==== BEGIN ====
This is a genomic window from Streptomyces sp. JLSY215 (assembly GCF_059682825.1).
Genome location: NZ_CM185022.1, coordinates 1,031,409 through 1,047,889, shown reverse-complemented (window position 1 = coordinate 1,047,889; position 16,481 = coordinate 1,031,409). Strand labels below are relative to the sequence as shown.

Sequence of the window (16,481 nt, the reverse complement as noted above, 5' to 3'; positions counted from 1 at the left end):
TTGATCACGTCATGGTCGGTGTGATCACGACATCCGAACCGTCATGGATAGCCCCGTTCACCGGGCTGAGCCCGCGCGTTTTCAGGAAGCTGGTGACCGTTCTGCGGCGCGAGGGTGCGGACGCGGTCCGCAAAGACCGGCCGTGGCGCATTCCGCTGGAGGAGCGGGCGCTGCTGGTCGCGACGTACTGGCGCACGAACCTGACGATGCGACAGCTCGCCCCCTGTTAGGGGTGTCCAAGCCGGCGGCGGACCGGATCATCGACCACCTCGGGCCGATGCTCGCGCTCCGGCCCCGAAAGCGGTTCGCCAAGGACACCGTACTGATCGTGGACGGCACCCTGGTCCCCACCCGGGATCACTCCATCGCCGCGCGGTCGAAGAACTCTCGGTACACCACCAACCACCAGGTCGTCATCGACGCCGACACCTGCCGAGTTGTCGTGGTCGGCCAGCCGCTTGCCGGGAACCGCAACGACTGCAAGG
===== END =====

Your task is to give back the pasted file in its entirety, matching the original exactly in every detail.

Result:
This is a genomic window from Streptomyces sp. JLSY215 (assembly GCF_059682825.1).
Genome location: NZ_CM185022.1, coordinates 1,031,409 through 1,047,889, shown reverse-complemented (window position 1 = coordinate 1,047,889; position 16,481 = coordinate 1,031,409). Strand labels below are relative to the sequence as shown.

Sequence of the window (16,481 nt, the reverse complement as noted above, 5' to 3'; positions counted from 1 at the left end):
TTGATCACGTCATGGTCGGTGTGATCACGACATCCGAACCGTCATGGATAGCCCCGTTCACCGGGCTGAGCCCGCGCGTTTTCAGGAAGCTGGTGACCGTTCTGCGGCGCGAGGGTGCGGACGCGGTCCGCAAAGACCGGCCGTGGCGCATTCCGCTGGAGGAGCGGGCGCTGCTGGTCGCGACGTACTGGCGCACGAACCTGACGATGCGACAGCTCGCCCCCTGTTAGGGGTGTCCAAGCCGGCGGCGGACCGGATCATCGACCACCTCGGGCCGATGCTCGCGCTCCGGCCCCGAAAGCGGTTCGCCAAGGACACCGTACTGATCGTGGACGGCACCCTGGTCCCCACCCGGGATCACTCCATCGCCGCGCGGTCGAAGAACTCTCGGTACACCACCAACCACCAGGTCGTCATCGACGCCGACACCTGCCGAGTTGTCGTGGTCGGCCAGCCGCTTGCCGGGAACCGCAACGACTGCAAGG